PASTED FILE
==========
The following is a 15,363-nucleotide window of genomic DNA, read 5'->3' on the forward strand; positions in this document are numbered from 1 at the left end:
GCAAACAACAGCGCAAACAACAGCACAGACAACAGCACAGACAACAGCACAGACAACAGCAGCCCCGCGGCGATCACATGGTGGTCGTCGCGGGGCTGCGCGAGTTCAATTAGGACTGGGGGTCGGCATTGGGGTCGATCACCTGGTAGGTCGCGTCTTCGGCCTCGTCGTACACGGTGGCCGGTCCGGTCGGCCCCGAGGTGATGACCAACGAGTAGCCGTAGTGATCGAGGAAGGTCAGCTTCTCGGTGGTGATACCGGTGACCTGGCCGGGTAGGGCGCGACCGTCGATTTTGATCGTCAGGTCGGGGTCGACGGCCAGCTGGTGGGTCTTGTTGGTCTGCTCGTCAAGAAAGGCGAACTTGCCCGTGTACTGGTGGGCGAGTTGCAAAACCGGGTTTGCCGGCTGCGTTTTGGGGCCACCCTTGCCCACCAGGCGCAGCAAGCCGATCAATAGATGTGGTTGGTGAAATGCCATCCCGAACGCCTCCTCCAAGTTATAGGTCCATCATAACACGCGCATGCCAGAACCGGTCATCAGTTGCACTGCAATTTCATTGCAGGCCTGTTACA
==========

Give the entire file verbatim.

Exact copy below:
The following is a 15,363-nucleotide window of genomic DNA, read 5'->3' on the forward strand; positions in this document are numbered from 1 at the left end:
GCAAACAACAGCGCAAACAACAGCACAGACAACAGCACAGACAACAGCACAGACAACAGCAGCCCCGCGGCGATCACATGGTGGTCGTCGCGGGGCTGCGCGAGTTCAATTAGGACTGGGGGTCGGCATTGGGGTCGATCACCTGGTAGGTCGCGTCTTCGGCCTCGTCGTACACGGTGGCCGGTCCGGTCGGCCCCGAGGTGATGACCAACGAGTAGCCGTAGTGATCGAGGAAGGTCAGCTTCTCGGTGGTGATACCGGTGACCTGGCCGGGTAGGGCGCGACCGTCGATTTTGATCGTCAGGTCGGGGTCGACGGCCAGCTGGTGGGTCTTGTTGGTCTGCTCGTCAAGAAAGGCGAACTTGCCCGTGTACTGGTGGGCGAGTTGCAAAACCGGGTTTGCCGGCTGCGTTTTGGGGCCACCCTTGCCCACCAGGCGCAGCAAGCCGATCAATAGATGTGGTTGGTGAAATGCCATCCCGAACGCCTCCTCCAAGTTATAGGTCCATCATAACACGCGCATGCCAGAACCGGTCATCAGTTGCACTGCAATTTCATTGCAGGCCTGTTACA